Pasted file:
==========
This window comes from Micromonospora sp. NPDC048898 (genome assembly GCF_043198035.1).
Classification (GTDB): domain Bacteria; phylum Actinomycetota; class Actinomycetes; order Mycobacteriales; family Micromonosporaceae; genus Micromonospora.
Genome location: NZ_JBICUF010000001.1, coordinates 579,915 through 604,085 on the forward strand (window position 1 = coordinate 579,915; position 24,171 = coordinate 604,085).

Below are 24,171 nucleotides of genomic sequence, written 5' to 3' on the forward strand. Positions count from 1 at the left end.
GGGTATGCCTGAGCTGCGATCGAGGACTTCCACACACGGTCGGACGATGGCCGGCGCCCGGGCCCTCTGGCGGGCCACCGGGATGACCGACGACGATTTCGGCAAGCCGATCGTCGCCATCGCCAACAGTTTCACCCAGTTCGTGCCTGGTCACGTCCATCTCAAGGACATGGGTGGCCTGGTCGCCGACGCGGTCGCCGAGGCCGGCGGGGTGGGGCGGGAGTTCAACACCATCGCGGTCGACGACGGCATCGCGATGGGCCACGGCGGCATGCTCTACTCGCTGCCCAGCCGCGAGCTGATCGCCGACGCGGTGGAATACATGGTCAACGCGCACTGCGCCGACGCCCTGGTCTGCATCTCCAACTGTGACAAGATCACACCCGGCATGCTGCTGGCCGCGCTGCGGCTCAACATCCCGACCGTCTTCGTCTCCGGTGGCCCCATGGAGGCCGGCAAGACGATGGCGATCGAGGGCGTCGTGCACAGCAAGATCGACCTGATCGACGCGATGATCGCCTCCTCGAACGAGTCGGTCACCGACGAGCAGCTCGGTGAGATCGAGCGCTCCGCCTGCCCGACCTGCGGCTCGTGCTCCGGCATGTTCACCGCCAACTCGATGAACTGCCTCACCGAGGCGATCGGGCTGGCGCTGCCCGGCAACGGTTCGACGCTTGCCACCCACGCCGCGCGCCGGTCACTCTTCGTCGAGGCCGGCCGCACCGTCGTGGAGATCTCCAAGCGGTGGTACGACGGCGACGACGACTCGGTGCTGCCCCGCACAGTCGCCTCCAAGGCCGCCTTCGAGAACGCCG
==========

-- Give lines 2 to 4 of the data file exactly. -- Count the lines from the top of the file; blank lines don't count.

Classification (GTDB): domain Bacteria; phylum Actinomycetota; class Actinomycetes; order Mycobacteriales; family Micromonosporaceae; genus Micromonospora.
Genome location: NZ_JBICUF010000001.1, coordinates 579,915 through 604,085 on the forward strand (window position 1 = coordinate 579,915; position 24,171 = coordinate 604,085).

Below are 24,171 nucleotides of genomic sequence, written 5' to 3' on the forward strand. Positions count from 1 at the left end.